Describe your job in three words.
Preparing & supporting families

Is there a particular family that you’ve worked with that has affected you in any way?
I think they all do. There isn’t a person in our office whose desk isn’t decorated with photos from the families we’ve help create.

To learn more about completing your home study with Spence-Chapin, email us at info@spence-chapin.org or call us at 212-400-8150.

Meet Elizabeth!

Here at the Modern Family Center, our mission is to provide a community that connects with and understands you and your family. And what better way to do so than to introduce you to who we are? This month we talked to Dr. Elizabeth Studwell, Psy.D., Manager of Mental Health Services, about her work.

ElizabethStudwellWhy did you want to work at the Modern Family Center?

I specifically wanted to work at the Modern Family Center because I believe very strongly in the freedom and acceptance to have and be a part of a “Modern Family.” I want to provide support to individuals and families that find themselves feeling different than the norm. I feel very passionately about adoption and feel that it often takes extra strength to be a part of a unique family structure, whatever that might be. All children deserve a family and all families deserve to be happy and healthy.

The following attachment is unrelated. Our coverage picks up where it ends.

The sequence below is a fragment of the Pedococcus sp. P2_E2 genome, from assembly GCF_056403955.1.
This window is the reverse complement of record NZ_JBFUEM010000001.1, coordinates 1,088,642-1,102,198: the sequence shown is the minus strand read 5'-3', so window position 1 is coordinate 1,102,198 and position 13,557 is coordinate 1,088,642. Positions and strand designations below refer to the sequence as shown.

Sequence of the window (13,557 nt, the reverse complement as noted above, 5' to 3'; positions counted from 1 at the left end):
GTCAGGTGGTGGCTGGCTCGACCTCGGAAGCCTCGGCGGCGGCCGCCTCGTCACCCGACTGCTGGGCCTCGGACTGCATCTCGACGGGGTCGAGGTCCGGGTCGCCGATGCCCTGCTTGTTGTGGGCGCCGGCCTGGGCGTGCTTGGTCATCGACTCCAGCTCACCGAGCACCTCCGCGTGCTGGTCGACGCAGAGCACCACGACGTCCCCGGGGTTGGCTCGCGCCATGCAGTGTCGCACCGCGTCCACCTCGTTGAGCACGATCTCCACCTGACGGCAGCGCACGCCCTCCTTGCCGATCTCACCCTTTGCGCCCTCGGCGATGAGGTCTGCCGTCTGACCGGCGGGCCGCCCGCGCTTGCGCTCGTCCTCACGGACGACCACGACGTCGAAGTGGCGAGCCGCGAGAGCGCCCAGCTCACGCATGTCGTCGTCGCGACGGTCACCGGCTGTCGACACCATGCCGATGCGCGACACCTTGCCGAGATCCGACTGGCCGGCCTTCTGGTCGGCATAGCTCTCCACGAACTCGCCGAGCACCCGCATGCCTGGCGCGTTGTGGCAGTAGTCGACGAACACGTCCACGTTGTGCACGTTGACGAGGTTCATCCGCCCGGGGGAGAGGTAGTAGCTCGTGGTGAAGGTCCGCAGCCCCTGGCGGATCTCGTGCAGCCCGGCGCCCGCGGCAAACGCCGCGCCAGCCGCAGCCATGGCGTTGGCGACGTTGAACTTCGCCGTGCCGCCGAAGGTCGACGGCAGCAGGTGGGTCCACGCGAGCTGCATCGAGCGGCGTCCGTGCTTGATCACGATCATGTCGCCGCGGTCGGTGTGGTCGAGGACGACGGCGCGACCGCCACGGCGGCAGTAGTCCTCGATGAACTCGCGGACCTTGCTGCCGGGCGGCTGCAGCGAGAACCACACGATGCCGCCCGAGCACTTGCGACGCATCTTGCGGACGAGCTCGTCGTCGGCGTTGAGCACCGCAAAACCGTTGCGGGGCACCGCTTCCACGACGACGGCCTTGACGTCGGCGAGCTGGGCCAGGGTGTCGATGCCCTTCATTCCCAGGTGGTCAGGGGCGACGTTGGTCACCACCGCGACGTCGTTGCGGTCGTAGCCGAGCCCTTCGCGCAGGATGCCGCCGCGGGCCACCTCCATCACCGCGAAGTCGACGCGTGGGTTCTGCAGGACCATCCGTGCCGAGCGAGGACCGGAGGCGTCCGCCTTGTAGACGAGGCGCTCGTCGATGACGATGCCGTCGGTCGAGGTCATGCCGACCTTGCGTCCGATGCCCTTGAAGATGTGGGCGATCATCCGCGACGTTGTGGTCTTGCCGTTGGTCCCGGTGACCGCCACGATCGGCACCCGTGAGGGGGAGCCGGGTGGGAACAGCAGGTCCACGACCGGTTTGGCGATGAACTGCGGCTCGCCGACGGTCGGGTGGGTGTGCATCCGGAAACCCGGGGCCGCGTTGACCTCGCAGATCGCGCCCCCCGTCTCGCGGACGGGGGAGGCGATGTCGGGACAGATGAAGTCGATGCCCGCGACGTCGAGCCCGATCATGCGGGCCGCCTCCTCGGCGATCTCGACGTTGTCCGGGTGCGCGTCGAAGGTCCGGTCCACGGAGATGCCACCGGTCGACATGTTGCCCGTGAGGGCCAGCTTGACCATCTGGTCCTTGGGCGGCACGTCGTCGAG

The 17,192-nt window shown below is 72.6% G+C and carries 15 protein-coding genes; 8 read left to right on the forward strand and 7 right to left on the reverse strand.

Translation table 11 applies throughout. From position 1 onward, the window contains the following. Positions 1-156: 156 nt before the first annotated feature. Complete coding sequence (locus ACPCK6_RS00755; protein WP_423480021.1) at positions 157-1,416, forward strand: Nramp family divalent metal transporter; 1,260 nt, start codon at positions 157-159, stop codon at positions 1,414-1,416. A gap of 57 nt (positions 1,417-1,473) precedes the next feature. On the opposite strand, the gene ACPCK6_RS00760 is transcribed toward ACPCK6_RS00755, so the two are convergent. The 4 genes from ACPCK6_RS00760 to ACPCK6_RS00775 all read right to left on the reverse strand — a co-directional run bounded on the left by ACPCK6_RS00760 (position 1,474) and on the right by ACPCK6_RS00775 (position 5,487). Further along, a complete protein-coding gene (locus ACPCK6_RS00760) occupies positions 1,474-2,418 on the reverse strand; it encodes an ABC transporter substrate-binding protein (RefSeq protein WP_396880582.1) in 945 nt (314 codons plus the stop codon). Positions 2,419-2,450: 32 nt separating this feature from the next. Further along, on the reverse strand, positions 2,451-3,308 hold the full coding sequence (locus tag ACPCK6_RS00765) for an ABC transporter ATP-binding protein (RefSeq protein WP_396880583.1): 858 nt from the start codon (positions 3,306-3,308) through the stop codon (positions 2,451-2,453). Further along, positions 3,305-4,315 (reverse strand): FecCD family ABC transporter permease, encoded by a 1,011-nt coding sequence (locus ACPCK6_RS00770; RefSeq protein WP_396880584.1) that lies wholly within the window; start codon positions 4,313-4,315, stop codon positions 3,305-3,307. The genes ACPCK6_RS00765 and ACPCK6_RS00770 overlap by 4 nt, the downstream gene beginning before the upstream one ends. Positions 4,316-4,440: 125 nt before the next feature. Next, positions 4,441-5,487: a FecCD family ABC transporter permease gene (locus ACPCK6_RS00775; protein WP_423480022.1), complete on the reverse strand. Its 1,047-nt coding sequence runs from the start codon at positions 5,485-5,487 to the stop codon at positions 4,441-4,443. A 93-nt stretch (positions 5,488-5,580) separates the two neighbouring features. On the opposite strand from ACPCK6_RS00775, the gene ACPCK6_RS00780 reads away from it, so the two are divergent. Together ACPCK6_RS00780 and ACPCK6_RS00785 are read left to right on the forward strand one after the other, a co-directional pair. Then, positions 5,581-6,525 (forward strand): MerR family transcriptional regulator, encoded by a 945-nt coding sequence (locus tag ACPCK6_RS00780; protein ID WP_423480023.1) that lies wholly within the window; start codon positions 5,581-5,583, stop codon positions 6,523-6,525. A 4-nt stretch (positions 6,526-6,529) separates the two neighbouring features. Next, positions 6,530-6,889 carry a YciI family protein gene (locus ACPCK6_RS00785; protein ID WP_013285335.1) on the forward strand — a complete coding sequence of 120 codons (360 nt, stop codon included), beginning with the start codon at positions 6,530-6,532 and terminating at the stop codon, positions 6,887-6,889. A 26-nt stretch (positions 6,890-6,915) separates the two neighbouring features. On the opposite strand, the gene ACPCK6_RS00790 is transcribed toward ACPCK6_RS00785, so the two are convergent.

What is the most challenging part of your job?

The most challenging part of my job is the consultation work that I do for foster care agencies. I help to support children whose parents have not been able to fully care for their needs.

Describe your job in 3 words. Dynamic, rewarding, humbling

Describe your experience in mental health counseling.